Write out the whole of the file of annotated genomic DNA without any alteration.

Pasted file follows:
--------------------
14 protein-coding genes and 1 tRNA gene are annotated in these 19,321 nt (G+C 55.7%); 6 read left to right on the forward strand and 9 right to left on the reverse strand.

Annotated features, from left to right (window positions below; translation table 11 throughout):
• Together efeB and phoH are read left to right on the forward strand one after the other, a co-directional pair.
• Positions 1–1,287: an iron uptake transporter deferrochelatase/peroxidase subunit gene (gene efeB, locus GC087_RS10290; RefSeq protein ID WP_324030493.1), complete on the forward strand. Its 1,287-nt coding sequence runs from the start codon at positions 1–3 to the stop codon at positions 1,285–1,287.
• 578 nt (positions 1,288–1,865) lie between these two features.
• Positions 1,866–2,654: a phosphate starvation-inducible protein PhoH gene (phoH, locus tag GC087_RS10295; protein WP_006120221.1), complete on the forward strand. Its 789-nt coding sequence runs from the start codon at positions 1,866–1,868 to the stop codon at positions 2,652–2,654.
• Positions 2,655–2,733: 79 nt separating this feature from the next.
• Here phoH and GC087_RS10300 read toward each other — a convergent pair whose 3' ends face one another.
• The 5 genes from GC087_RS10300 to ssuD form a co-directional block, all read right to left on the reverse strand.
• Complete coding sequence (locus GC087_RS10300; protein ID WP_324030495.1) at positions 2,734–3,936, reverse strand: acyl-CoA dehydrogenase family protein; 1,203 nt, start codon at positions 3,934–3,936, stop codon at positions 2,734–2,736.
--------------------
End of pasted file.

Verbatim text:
14 protein-coding genes and 1 tRNA gene are annotated in these 19,321 nt (G+C 55.7%); 6 read left to right on the forward strand and 9 right to left on the reverse strand.

Annotated features, from left to right (window positions below; translation table 11 throughout):
• Together efeB and phoH are read left to right on the forward strand one after the other, a co-directional pair.
• Positions 1–1,287: an iron uptake transporter deferrochelatase/peroxidase subunit gene (gene efeB, locus GC087_RS10290; RefSeq protein ID WP_324030493.1), complete on the forward strand. Its 1,287-nt coding sequence runs from the start codon at positions 1–3 to the stop codon at positions 1,285–1,287.
• 578 nt (positions 1,288–1,865) lie between these two features.
• Positions 1,866–2,654: a phosphate starvation-inducible protein PhoH gene (phoH, locus tag GC087_RS10295; protein WP_006120221.1), complete on the forward strand. Its 789-nt coding sequence runs from the start codon at positions 1,866–1,868 to the stop codon at positions 2,652–2,654.
• Positions 2,655–2,733: 79 nt separating this feature from the next.
• Here phoH and GC087_RS10300 read toward each other — a convergent pair whose 3' ends face one another.
• The 5 genes from GC087_RS10300 to ssuD form a co-directional block, all read right to left on the reverse strand.
• Complete coding sequence (locus GC087_RS10300; protein ID WP_324030495.1) at positions 2,734–3,936, reverse strand: acyl-CoA dehydrogenase family protein; 1,203 nt, start codon at positions 3,934–3,936, stop codon at positions 2,734–2,736.